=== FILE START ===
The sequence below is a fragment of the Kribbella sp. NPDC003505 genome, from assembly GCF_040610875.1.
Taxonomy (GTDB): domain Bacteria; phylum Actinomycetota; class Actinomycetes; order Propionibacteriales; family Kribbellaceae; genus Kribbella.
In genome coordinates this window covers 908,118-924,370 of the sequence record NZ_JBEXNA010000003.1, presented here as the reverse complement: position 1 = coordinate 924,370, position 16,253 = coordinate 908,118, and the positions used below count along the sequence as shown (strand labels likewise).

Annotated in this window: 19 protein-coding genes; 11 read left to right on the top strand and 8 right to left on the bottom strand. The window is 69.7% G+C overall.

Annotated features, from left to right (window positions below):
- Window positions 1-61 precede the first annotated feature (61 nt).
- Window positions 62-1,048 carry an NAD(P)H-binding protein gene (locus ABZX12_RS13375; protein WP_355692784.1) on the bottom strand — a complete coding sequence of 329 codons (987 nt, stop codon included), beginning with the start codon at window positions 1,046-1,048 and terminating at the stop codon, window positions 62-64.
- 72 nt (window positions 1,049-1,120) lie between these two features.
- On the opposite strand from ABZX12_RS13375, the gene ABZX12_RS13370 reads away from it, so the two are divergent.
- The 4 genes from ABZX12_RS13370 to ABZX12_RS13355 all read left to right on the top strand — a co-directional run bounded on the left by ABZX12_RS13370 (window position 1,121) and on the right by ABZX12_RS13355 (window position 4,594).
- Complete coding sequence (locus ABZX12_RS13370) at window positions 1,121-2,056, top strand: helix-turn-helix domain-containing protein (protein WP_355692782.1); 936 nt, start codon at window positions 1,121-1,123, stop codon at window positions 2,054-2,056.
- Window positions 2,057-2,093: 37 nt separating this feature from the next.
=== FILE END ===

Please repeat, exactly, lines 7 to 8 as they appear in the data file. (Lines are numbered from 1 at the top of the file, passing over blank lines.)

- Window positions 62-1,048 carry an NAD(P)H-binding protein gene (locus ABZX12_RS13375; protein WP_355692784.1) on the bottom strand — a complete coding sequence of 329 codons (987 nt, stop codon included), beginning with the start codon at window positions 1,046-1,048 and terminating at the stop codon, window positions 62-64.
- 72 nt (window positions 1,049-1,120) lie between these two features.